So you’re being inducted. Shania Twain is hosting. When you first came out, both around the same time, people were constantly trying to — not necessarily pit you against each other, but you were the two names that people talked about. How surreal does it feel that 25 years later you are also connected in this moment?

It’s pretty cool. This is like a '90s throwback, this show. It’s really cool, the way it’s all come together. And I can’t wait to see her — I haven’t seen her in a long time — and talk to her and say hi. But yeah, people were comparing us a lot, and I’m talking apples and oranges. Shania Twain and I could not be farther apart, as far as — you can’t compare the two. It’s very, very different. And that was just the natural thing they would do. And to be clear, I lost. [Laughs] If they were gonna pit us up against each other, there ain’t no way.

Paul Brandt said to me one time back in the '90s — he came up to me backstage at an awards show, and he said, “Terri, I gotta tell ya,” he said, “I feel so bad for you.” I said, “Why?” And he said, “Being up against Shania Twain, that would be like if Garth Brooks was Canadian right now.” I’m like, “You do have a point there! If Shania hadn’t been around, I would’ve just taken it all.” [Laughs] But she’s been awesome. She created history, and all the records she’s sold, she’s an international superstar. We had some wonderful women coming out of Canada in the '90s. Alanis Morissette and Shania Twain just set records with record sales. It was just such a great time for Canadians. It was amazing.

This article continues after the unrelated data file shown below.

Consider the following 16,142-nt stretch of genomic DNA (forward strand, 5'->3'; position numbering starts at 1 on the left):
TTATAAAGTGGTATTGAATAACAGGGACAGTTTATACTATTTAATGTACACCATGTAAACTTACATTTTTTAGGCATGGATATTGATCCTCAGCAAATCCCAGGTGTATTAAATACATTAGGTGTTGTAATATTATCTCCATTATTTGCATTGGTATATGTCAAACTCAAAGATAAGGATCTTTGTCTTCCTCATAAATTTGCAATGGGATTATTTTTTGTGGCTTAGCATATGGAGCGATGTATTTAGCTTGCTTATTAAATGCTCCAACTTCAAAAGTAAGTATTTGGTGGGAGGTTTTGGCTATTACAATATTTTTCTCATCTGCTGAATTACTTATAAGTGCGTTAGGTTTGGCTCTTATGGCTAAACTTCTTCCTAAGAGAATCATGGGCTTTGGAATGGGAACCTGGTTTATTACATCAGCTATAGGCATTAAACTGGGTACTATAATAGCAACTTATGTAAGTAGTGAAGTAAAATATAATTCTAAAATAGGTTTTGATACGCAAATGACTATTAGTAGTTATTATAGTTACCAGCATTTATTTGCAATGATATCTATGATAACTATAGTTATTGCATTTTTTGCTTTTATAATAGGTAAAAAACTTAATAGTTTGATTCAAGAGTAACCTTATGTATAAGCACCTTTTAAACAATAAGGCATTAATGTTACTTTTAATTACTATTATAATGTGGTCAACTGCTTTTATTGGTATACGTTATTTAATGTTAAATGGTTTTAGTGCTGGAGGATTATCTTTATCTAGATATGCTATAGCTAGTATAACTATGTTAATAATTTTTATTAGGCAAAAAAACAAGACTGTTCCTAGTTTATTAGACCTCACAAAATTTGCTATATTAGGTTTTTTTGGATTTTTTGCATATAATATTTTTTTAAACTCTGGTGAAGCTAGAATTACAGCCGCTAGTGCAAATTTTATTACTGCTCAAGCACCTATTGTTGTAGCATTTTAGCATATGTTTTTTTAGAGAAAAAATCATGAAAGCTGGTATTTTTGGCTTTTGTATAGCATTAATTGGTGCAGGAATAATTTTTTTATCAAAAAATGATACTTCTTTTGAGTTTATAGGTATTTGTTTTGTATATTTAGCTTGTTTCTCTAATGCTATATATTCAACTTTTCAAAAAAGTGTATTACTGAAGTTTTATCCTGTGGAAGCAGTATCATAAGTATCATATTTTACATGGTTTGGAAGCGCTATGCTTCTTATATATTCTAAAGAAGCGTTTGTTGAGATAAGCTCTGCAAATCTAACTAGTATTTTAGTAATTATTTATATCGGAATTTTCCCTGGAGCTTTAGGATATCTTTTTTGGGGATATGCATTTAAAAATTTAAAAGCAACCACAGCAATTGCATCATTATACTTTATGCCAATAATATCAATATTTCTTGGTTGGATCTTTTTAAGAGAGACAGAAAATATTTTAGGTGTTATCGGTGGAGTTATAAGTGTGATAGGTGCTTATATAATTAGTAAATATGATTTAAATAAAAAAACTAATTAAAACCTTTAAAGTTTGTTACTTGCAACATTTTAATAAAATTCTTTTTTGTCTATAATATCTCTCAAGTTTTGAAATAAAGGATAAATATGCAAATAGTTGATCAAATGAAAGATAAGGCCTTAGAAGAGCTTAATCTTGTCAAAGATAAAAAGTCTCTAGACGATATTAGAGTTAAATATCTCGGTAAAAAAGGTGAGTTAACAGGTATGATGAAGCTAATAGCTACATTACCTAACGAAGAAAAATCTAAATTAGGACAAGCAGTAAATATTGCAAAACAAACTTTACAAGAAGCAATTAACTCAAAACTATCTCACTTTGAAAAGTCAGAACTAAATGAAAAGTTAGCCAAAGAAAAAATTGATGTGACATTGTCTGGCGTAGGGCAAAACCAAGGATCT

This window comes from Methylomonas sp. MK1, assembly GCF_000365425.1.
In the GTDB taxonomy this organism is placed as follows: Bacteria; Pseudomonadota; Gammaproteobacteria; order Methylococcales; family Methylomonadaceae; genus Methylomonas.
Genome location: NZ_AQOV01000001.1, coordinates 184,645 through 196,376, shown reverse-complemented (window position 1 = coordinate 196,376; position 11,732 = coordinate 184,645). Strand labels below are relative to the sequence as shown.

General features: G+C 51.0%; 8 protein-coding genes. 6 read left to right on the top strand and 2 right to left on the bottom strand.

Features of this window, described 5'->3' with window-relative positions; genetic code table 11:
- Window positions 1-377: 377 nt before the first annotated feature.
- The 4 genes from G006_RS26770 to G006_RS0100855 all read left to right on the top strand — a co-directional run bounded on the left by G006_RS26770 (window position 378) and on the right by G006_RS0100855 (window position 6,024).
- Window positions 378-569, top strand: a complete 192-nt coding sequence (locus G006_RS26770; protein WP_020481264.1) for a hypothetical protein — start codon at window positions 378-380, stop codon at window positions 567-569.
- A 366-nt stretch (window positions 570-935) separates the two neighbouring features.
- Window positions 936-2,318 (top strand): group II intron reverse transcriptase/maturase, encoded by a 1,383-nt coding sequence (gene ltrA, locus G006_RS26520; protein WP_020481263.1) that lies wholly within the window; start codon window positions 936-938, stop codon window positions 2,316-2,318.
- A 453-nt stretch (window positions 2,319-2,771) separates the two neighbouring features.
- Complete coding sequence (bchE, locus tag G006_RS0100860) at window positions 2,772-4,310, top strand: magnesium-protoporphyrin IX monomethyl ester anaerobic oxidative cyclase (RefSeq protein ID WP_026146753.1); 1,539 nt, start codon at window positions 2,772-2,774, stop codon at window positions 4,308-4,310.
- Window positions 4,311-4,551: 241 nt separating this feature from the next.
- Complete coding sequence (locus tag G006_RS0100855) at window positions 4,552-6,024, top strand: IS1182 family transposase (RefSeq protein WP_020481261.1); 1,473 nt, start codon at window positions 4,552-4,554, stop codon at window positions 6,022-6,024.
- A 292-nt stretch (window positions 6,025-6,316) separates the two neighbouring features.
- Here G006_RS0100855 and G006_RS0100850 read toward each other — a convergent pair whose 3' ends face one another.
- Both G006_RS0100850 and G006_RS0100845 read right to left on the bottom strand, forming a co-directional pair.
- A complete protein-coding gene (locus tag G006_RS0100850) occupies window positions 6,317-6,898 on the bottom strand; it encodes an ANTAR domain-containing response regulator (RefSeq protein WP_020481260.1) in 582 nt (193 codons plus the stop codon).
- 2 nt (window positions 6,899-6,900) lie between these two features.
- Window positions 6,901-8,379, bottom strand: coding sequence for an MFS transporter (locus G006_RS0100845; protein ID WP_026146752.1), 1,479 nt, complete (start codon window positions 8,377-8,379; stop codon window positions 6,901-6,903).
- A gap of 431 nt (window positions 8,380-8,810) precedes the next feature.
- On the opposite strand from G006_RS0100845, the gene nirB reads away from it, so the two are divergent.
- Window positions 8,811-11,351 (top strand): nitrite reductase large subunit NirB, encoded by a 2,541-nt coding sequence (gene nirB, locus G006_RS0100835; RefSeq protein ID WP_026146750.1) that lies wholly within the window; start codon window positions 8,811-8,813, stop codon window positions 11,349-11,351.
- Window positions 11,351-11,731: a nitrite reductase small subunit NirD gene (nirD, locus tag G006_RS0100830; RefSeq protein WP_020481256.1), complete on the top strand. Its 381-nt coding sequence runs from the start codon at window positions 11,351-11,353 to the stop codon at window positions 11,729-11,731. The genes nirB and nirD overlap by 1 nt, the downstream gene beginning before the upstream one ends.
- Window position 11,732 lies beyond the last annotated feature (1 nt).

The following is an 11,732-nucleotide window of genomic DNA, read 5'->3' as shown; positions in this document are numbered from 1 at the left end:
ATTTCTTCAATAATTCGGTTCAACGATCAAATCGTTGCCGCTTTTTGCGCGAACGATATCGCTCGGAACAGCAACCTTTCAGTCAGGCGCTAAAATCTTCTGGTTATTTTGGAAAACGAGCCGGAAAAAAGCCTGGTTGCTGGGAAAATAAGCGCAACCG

So what do the next 50 years look like for you?

I’m writing a book right now, and I’m hoping to finish it sometime next year. This year really got busy with everything going on with the album and all that, so I have to get back to it. And I’m hoping to do a whole bunch of touring in Canada next year, some festivals. I kind of laid low a little bit this year and haven’t done a whole lot. I’ve done some stuff in the US, but I’m hoping to get back up here and do more touring. I’m gonna continue making music. I might make a record that’s completely off the wall next and not even care and just do what I wanna do and do something kind of crazy.

I really don’t know what my plan is. I’m gonna continue taking advantage of opportunities that come my way. There’s no retirement in my future anytime soon. I just love what I do. I love touching people and connecting with people, and that’s the greatest gift of being an artist is the connection that we get with people and making them smile. It’s truly such a gift, and why would anybody ever wanna quit doing that?

The 2018 CCMA Awards will take place in Hamilton, Ont., on Sept. 9 at 8 p.m. (5 p.m. PT). It’ll be broadcast on CBC-TV and can also be streamed on